Review - 'Tales of Despereaux' TOO Good a Bedtime Story?

Ask yourself this - what really makes for a good bedtime story?

Traditionally, among the elements is a relatable and vulnerable hero, often a heroic rodent or small animal [capable of human speech, of course]. It doesn't hurt to be set during medieval European times. And never, ever, ever forget a fair princess, a colorful group of supporting characters, and a truly heinous villain. Now spice with touches of silliness, adventure, and derring-do and at least a little hint of magic.

Oh yes, and by magic that does not necessarily mean of the type that wielded by fairy godmothers or wicked witches. By "magic" we meant that quality in the storytelling that sparks your imagination.

In all, Universal’s The Tale of Despereaux tries its best to supply that kind of magic. Unfortunately, don’t be surprised if the film challenges you to stay awake, which perhaps somewhat ironically is not what you want out of a great bedtime story.

Directed by Sam Fell (Flushed Away) and Robert Stevenhagen (animation director, Sinbad: Legend of the Seven Seas, Road To El Dorado), Despereaux is set in the Kingdom of Dor, a land renown for … wait for it … its soup. In fact, each year it holds a festival honoring its royal chef’s (Kevin Kline) latest brothy concoction. Helping Chef Andre is the “spirit of soup,” Boldo (Stanley Tucci), a truly magical creature resembling a phantasm designed by Da Vinci protégé Giuseppe Arcimboldo.

Into this land enters Roscuro (Dustin Hoffman), a seafaring pet of a sailor with a truly noble heart but who also happens to be a rat. As the Narrator (Sigourney Weaver) explains, rats are generally dark creatures that lurk in the shadow spreading evil and disease. Somehow Roscuro didn’t get this message. Still, when he accidentally causes the Queen of Dor to have a heart attack, its King bans all rats from the kingdom and forbids the making of soup. When his daughter, Princess Pea (Emma Watson), objects to this ruling, he exiles her to her room.

Now enter a young mouse named Despereaux (Matthew Broderick). As the Narrator explains, mice are generally gentle, timid creatures that would rather duck and cower in fear. Again, this Dumbo-eared rodent [he even glides like the fabled puny pachyderm] didn’t get the message. Furthermore, he’d rather read books than eat them. His love of literature gives him an odd notion [for a mouse] that he’s destined to be a hero, even if his only weapon is a sewing needle. His bravery and intelligence wind up getting him exiled too, where he eventually meets Roscuro.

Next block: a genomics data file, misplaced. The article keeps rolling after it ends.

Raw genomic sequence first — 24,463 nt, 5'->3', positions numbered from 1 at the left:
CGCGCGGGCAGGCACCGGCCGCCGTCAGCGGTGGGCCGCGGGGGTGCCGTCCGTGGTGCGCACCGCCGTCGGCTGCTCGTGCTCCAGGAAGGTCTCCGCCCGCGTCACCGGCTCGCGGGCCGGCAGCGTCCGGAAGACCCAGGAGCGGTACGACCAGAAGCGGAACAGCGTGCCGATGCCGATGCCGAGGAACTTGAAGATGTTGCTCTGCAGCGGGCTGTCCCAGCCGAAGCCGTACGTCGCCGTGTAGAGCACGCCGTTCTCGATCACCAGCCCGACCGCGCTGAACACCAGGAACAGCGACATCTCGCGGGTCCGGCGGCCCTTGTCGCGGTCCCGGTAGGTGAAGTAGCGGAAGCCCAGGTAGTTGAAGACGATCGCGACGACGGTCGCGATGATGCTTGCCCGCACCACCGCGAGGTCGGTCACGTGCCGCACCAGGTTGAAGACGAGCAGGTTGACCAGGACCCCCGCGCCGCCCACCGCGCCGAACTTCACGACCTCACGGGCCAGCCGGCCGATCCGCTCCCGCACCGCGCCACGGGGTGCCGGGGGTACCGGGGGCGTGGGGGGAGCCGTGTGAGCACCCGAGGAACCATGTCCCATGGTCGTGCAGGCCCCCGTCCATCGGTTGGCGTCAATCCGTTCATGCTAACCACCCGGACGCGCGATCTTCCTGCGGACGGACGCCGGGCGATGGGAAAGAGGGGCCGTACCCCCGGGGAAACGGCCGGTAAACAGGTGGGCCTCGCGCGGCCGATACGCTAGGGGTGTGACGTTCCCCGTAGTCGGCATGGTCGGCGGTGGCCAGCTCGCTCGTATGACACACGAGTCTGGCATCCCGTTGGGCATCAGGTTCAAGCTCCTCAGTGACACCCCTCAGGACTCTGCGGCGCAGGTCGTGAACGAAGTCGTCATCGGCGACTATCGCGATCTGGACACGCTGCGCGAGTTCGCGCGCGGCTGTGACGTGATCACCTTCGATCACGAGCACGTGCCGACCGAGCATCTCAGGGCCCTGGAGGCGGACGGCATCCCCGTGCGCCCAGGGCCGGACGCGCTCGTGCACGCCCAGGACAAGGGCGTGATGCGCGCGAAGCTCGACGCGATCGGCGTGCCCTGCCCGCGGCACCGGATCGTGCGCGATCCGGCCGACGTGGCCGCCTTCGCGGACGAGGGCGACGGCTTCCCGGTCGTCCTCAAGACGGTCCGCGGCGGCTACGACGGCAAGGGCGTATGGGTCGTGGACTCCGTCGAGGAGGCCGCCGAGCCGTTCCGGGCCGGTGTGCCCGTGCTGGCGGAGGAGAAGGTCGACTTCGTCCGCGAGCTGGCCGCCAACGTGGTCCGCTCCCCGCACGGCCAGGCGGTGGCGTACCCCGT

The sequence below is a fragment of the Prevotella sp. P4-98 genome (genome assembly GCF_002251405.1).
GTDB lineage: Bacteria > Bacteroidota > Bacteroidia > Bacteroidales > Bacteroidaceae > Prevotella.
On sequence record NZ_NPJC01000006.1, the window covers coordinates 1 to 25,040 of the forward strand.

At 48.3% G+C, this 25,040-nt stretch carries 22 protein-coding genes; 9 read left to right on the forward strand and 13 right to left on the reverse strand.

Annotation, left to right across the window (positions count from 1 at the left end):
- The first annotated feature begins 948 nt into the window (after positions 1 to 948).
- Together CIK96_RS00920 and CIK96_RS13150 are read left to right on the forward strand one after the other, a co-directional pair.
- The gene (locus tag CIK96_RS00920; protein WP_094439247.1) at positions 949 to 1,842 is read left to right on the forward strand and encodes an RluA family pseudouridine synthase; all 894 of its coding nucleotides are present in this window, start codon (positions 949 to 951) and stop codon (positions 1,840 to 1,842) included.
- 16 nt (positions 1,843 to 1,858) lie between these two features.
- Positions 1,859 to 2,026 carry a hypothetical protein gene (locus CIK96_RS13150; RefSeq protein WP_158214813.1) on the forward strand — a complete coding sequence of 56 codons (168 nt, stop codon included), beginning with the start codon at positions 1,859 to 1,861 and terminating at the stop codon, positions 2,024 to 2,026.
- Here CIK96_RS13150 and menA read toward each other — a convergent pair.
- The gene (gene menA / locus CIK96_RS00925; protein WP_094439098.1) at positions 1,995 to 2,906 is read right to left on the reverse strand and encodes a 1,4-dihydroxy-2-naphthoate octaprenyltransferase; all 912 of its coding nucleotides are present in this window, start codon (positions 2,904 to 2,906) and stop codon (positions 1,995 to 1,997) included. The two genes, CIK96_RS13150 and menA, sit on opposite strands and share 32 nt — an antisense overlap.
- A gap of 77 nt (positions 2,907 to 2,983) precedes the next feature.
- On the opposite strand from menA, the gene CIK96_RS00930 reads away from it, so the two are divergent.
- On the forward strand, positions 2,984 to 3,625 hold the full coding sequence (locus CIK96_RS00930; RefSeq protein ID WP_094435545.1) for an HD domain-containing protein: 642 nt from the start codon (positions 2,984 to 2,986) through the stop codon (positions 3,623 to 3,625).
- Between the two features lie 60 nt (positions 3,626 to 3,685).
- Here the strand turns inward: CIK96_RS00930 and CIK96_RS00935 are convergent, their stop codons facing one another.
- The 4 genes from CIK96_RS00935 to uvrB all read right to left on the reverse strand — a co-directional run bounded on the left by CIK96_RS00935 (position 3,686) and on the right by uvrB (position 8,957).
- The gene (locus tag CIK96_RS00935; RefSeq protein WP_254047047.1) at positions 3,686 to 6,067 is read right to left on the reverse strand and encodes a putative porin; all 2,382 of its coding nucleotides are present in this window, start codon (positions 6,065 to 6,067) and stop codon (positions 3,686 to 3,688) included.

Ropemakers were also called cordwainers because of their storytelling abilities. You don’t have a good rope unless there are at least three key strands running through it. In Tale, the third is the story of the jailer Gregory (Robbie Coltrane) and his daughter Miggery Sow (Tracy Ullman). Partially due to his job, and also the loss of his wife, Gregory gives Miggery up to another family to raise, who in turn sells her into indentured servitude. The girl’s story is even more tragic as she’s repulsively ugly. Yet she still manages to end up the servant to Pea, although she’s constantly dreaming of being in a much higher position.

Under the direction of Fell and Stevenhagen, Tales of Despereaux interweaves a fable about the dire consequences of prejudice with solid and inventive designs and action sequences, along with some incredible voice performances, particularly from Hoffman, Kline, and Tucci.

Yet for all their good intentions, this bedtime story can very easily make you yawn. Its good qualities wind up feeling like a snuggly blanket and a warm glass of milk, lulling the viewer into a sense of security and some truly pleasant dreams. And while this may be a good thing for kids when its time to put them in their jammies and hustle them to their rooms [we'll revisit this when the DVD is released], they’re going to get pretty restless stuck in their theater seats while Mom and Dad are snoring over the popcorn. The movie wakes up briefly when Despereaux and Boldo must run to the rescue of all involved, and even then these climatic thrills never deliver on the film's potential.

So ask yourself again, what does go into the making of a good bedtime story? Even though The Tale of Despereaux tries its hardest join the pantheon of the great ones, it just falls short. While it certainly won't induce nightmares, in the end it may wind up getting you into a pleasant dream state a little bit faster than intended.

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